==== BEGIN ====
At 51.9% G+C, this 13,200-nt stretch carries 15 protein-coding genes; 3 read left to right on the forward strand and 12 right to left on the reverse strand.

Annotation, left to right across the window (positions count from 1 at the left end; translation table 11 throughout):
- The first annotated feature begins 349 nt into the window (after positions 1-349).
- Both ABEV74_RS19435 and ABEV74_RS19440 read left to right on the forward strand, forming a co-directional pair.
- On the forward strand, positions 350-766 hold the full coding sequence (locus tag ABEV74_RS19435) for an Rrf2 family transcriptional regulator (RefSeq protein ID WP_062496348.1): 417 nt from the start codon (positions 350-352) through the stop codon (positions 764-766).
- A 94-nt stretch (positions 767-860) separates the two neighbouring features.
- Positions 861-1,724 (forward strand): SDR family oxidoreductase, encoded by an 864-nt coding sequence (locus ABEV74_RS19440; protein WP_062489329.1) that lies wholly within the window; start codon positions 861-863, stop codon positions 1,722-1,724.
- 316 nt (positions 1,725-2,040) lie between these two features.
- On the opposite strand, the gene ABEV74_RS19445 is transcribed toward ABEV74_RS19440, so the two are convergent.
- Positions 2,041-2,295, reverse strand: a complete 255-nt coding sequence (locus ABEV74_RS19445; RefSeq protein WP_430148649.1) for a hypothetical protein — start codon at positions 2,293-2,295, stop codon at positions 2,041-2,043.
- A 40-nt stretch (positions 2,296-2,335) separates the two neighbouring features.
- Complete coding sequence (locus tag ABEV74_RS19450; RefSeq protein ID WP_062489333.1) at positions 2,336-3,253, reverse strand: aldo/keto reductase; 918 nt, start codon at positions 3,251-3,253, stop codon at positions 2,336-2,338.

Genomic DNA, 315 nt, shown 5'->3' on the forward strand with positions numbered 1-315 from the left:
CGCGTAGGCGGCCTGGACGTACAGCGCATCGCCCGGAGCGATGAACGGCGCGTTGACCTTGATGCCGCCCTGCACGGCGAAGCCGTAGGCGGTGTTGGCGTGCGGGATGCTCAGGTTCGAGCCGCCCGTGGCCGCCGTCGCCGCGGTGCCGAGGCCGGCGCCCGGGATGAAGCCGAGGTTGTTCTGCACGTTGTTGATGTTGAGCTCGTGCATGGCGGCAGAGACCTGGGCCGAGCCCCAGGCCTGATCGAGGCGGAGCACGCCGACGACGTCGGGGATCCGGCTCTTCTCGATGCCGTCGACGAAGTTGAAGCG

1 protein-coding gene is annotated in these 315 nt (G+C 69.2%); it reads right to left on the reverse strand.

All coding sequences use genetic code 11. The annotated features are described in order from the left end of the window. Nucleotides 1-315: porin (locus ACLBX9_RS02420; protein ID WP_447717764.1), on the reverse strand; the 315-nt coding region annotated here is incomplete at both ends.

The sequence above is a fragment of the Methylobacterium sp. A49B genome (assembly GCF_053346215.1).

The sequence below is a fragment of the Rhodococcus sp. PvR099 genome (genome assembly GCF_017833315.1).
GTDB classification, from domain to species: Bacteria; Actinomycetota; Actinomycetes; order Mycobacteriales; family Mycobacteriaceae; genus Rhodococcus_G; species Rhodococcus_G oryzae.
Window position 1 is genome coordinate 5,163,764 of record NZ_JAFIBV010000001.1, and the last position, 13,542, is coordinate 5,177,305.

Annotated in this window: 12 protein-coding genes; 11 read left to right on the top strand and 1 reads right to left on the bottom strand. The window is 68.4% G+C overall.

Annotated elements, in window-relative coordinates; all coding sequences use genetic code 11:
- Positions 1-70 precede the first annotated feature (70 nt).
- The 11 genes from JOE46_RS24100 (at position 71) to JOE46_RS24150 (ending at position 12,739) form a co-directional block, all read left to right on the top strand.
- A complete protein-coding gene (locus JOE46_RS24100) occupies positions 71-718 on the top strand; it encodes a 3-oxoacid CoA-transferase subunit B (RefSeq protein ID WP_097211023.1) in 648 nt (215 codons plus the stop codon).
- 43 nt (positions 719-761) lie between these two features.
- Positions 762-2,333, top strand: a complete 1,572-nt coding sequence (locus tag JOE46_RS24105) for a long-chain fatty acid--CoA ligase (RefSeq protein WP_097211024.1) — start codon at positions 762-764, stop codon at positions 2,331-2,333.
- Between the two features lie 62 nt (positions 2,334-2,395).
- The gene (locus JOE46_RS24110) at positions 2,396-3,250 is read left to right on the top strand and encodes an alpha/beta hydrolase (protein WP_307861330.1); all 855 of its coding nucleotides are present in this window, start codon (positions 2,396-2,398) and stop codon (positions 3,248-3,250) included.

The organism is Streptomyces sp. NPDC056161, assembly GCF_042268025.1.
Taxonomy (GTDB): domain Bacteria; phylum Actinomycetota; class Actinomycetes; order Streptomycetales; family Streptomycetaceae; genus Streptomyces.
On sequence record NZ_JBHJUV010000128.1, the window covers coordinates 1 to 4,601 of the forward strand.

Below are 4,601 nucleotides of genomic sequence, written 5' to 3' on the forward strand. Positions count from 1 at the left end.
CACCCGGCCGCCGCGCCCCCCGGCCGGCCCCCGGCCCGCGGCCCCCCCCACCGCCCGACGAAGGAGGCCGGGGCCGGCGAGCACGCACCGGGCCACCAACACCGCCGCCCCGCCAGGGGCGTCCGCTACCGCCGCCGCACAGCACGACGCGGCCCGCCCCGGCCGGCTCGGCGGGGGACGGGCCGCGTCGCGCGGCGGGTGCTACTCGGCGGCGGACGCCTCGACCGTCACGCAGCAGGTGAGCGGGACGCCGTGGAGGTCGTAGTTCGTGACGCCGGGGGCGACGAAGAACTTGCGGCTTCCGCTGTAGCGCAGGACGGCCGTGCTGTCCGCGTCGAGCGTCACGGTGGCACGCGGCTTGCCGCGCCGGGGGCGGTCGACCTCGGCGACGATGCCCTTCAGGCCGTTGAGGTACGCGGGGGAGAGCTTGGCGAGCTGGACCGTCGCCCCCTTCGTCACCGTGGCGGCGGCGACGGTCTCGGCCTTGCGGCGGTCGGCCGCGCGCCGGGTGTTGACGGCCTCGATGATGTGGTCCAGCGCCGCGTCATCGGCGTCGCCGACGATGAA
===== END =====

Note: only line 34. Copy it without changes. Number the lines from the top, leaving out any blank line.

CACCCGGCCGCCGCGCCCCCCGGCCGGCCCCCGGCCCGCGGCCCCCCCCACCGCCCGACGAAGGAGGCCGGGGCCGGCGAGCACGCACCGGGCCACCAACACCGCCGCCCCGCCAGGGGCGTCCGCTACCGCCGCCGCACAGCACGACGCGGCCCGCCCCGGCCGGCTCGGCGGGGGACGGGCCGCGTCGCGCGGCGGGTGCTACTCGGCGGCGGACGCCTCGACCGTCACGCAGCAGGTGAGCGGGACGCCGTGGAGGTCGTAGTTCGTGACGCCGGGGGCGACGAAGAACTTGCGGCTTCCGCTGTAGCGCAGGACGGCCGTGCTGTCCGCGTCGAGCGTCACGGTGGCACGCGGCTTGCCGCGCCGGGGGCGGTCGACCTCGGCGACGATGCCCTTCAGGCCGTTGAGGTACGCGGGGGAGAGCTTGGCGAGCTGGACCGTCGCCCCCTTCGTCACCGTGGCGGCGGCGACGGTCTCGGCCTTGCGGCGGTCGGCCGCGCGCCGGGTGTTGACGGCCTCGATGATGTGGTCCAGCGCCGCGTCATCGGCGTCGCCGACGATGAA